Raymond Harvey has led the Kalamazoo Symphony Orchestra for 18 years, but at the end of the 2016-2017 season, someone else will take the stand.
However, Harvey won’t exactly be resting on his laurels. He’s already spent the last two years simultaneously directing the Kalamazoo orchestra and acting as the associate professor and music director for the Moores Opera Center at the University of Houston. Now, he’s decided to shift his focus entirely to Houston.
In the coming season, the orchestra is planning some special events to celebrate Harvey’s 18-year legacy and say goodbye. Revue will also be following up in spring, looking back on all those years. For now, we talked to Harvey about what this decision means to him, the orchestra, and Houston.
Why did you decide to take on this role?
People that know me well, know that I’ve always been a born teacher. They also know I’ve had a long love of opera my whole life. So when this opportunity came along to be at a university and head an opera program, it was a perfect fit for me. It was unexpected, and just an ideal situation, so I couldn’t say no.
You’ve balanced the roles in Kalamazoo and Houston for the last two years. Why leave the symphony now?
They are each very, very much a full-time job. It’s a lot of work and they’re 1,200 miles apart. I had hoped that I’d be able to keep up this crazy schedule to the symphony’s 100th anniversary, but that’s still another four years away. And I’m afraid that by that time, I would probably kill myself. It was a hard decision, I love the symphony and I’ve been there for 18 years. It’s a really great organization.
How did they take the news?
We had a lot of emotional moments and some tears and shock, but they’ve been nice enough to offer me music director emeritus, so I will still have a presence there coming back once a year to give a concert. That’s really very special.
Is this in any way an unusual move?
I’m retirement age. One doesn’t usually start a brand new full-time job at retirement. Most of my friends are looking at me as though I’m crazy, that I’m doing all this work when they themselves have retired. That’s what I meant.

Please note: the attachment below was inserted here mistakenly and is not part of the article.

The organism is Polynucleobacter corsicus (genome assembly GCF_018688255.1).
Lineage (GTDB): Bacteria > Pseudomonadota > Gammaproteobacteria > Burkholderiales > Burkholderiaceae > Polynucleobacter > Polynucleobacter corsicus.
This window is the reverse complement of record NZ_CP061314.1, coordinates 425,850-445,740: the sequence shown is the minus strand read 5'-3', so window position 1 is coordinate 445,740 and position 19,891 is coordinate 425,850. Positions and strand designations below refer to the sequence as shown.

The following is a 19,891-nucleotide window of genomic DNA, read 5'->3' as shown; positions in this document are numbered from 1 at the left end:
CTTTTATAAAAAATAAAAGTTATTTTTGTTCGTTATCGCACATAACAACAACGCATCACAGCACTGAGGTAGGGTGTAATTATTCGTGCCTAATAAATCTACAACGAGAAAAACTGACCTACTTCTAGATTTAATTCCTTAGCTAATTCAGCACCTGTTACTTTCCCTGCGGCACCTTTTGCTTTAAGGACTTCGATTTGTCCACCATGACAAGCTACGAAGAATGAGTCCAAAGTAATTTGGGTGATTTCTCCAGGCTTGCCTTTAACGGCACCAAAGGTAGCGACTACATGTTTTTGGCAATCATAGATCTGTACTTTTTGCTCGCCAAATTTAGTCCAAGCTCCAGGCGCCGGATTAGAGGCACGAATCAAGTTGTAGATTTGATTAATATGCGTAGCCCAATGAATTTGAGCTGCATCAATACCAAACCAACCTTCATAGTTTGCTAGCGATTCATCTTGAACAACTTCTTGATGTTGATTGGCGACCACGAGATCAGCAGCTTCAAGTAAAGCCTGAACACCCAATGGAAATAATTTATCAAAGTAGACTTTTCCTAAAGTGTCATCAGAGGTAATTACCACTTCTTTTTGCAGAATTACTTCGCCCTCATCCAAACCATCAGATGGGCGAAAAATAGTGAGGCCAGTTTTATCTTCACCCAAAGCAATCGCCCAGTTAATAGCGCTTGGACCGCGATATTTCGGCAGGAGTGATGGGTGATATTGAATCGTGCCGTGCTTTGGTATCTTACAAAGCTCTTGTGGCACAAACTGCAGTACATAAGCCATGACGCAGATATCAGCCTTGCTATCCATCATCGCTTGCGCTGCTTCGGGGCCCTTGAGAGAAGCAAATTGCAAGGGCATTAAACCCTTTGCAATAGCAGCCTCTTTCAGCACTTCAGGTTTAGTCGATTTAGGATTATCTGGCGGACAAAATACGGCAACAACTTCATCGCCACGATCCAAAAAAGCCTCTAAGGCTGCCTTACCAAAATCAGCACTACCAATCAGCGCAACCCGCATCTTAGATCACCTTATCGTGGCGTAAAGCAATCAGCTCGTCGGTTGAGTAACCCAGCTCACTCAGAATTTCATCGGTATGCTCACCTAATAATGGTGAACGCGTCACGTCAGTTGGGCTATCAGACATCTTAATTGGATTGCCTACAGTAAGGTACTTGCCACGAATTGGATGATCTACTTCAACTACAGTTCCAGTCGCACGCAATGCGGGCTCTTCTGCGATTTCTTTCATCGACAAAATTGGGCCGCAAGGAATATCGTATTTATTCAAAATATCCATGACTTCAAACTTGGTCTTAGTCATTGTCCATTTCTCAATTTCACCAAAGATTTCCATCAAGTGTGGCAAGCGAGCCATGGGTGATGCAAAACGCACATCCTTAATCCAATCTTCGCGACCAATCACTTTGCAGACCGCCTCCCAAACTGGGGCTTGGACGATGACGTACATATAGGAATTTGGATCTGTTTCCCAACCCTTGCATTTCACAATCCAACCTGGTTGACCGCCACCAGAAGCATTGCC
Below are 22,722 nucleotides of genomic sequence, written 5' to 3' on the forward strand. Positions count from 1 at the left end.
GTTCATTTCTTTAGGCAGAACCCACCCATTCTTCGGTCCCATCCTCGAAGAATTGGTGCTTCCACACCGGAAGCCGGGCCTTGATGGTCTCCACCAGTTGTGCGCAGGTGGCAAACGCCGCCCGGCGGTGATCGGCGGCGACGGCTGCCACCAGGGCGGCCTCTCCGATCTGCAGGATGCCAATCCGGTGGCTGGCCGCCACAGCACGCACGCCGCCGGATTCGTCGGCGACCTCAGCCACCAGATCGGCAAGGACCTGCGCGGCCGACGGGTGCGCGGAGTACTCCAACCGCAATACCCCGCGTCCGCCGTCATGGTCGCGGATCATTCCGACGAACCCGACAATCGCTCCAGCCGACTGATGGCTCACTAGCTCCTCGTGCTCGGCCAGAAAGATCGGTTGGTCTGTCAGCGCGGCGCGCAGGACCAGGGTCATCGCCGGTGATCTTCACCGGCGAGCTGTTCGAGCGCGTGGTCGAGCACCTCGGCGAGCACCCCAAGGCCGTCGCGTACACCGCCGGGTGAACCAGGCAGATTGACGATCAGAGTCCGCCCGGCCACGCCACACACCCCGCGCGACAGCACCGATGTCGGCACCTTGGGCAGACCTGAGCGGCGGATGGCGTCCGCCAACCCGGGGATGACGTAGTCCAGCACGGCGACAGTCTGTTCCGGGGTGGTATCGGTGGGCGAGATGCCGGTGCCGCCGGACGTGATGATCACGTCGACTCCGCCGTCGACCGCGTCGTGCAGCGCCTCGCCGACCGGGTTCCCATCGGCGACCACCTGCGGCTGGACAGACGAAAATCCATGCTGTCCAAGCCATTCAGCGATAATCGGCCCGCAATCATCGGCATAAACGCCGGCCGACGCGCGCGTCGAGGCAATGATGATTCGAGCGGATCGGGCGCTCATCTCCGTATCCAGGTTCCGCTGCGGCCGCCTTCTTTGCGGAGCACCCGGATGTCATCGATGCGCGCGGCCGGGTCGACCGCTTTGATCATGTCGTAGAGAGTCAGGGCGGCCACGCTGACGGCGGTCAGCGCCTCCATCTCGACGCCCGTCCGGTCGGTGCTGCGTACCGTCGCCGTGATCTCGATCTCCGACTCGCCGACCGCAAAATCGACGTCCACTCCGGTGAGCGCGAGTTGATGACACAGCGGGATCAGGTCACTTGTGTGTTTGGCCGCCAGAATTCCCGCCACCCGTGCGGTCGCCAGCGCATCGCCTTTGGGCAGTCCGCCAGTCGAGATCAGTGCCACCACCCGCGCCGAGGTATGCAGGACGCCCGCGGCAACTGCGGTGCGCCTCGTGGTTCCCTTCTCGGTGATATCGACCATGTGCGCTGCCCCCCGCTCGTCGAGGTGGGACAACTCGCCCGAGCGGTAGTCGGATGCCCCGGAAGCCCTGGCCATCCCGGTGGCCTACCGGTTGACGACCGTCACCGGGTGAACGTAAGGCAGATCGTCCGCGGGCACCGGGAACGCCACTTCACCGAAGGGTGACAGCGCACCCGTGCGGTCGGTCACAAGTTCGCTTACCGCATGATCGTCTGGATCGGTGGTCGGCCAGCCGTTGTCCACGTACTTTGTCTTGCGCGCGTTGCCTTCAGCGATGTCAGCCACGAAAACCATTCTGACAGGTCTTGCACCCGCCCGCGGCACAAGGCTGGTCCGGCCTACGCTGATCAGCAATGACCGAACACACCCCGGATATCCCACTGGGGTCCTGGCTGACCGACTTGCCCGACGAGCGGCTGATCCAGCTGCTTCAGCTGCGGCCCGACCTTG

What kind of work does the Moores Opera Center do?
They put on four fully-staged opera productions a year, with multiple performances. The students who sing in these performances are not only undergrads, but also masters and doctorate students. So we’ve got singers with some real ability. Some of them, I know, have the opportunity to go on to a major career if the stars align. It’s a beautiful opera house that we perform in that was built about 20 years ago, right on the campus. It can hold 75 or 80 musicians.
How has this decision impacted you personally?
Well, it’s sad. Whenever you’re coming to the end of something, you have that awful feeling that everything you do, it’s the last time you’re doing that. Even the fact that last week, we had a great opening concert, and I realized, ‘That’s the last time that I’ll open the season.’
Will this affect the coming season at all?
Someone did ask me if I had particularly programmed my favorite music for this being the last season. And I said, ‘Well, no.’ When this season was programmed, which was more than a year and a half ago, at that point, this was not something we were considering. So this decision has come up much more recently. The ironic thing about that, though, is that the last classical concert of this season in May is an opera. We’re doing Mozart’s Don Giovanni. That’s kind of an interesting way to close my tenure here.
What’s most important to you, going forward?
As a musician, of course, this has been my whole life. Any musician can still remember back to the time when you were a little kid and you fell in love with music. I’ve been extremely thankful to have had such a wonderful career and such a long career. I think as I go forward, I want to make sure that I’m still enjoying my love of music, getting the most out of it that I can and giving the most of myself in the cause of music, and doing so in a way that for me can be nurturing and comfortable and maybe a little less stressful.